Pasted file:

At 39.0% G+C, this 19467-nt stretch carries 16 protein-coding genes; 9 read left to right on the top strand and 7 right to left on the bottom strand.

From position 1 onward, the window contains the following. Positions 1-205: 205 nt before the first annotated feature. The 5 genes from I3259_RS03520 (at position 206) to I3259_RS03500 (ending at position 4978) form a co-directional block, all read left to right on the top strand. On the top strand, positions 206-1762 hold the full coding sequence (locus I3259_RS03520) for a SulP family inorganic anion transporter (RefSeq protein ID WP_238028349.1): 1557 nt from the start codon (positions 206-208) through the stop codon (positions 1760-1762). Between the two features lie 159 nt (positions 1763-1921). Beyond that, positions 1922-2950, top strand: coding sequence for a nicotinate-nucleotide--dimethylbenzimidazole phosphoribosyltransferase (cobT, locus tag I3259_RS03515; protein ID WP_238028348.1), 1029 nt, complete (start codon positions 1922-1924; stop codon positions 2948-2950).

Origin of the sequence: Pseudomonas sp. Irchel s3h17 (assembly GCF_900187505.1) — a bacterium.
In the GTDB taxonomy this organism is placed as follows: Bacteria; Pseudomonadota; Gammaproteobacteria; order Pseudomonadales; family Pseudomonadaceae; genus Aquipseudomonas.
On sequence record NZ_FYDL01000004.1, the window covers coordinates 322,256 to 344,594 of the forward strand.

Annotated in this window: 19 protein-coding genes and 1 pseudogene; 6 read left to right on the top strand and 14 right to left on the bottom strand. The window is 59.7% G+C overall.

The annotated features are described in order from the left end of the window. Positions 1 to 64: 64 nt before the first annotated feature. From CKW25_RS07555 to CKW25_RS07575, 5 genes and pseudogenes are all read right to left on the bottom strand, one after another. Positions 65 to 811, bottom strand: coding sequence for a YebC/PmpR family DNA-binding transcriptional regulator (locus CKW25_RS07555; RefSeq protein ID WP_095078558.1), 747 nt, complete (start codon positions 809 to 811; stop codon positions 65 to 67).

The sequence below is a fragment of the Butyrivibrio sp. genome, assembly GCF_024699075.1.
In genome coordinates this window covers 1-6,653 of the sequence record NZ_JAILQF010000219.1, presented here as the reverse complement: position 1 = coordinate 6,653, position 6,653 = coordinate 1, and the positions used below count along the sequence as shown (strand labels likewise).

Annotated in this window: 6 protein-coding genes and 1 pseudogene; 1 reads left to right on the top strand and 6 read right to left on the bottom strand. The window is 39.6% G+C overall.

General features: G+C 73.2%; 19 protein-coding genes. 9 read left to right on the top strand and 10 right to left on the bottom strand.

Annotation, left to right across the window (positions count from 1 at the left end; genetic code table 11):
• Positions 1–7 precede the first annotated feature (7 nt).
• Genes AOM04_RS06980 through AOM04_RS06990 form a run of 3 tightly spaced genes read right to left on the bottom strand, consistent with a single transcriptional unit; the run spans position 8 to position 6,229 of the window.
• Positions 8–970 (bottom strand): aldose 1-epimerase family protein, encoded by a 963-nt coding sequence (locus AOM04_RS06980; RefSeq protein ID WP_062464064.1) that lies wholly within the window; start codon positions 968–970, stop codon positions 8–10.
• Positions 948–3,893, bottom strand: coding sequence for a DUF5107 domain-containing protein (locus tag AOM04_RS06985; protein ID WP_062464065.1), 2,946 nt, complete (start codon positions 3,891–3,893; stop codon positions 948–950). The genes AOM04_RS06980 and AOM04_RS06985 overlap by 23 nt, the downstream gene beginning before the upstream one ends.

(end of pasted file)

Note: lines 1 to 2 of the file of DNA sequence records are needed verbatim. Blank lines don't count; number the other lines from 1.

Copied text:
At 39.0% G+C, this 19467-nt stretch carries 16 protein-coding genes; 9 read left to right on the top strand and 7 right to left on the bottom strand.

From position 1 onward, the window contains the following. Positions 1-205: 205 nt before the first annotated feature. The 5 genes from I3259_RS03520 (at position 206) to I3259_RS03500 (ending at position 4978) form a co-directional block, all read left to right on the top strand. On the top strand, positions 206-1762 hold the full coding sequence (locus I3259_RS03520) for a SulP family inorganic anion transporter (RefSeq protein ID WP_238028349.1): 1557 nt from the start codon (positions 206-208) through the stop codon (positions 1760-1762). Between the two features lie 159 nt (positions 1763-1921). Beyond that, positions 1922-2950, top strand: coding sequence for a nicotinate-nucleotide--dimethylbenzimidazole phosphoribosyltransferase (cobT, locus tag I3259_RS03515; protein ID WP_238028348.1), 1029 nt, complete (start codon positions 1922-1924; stop codon positions 2948-2950).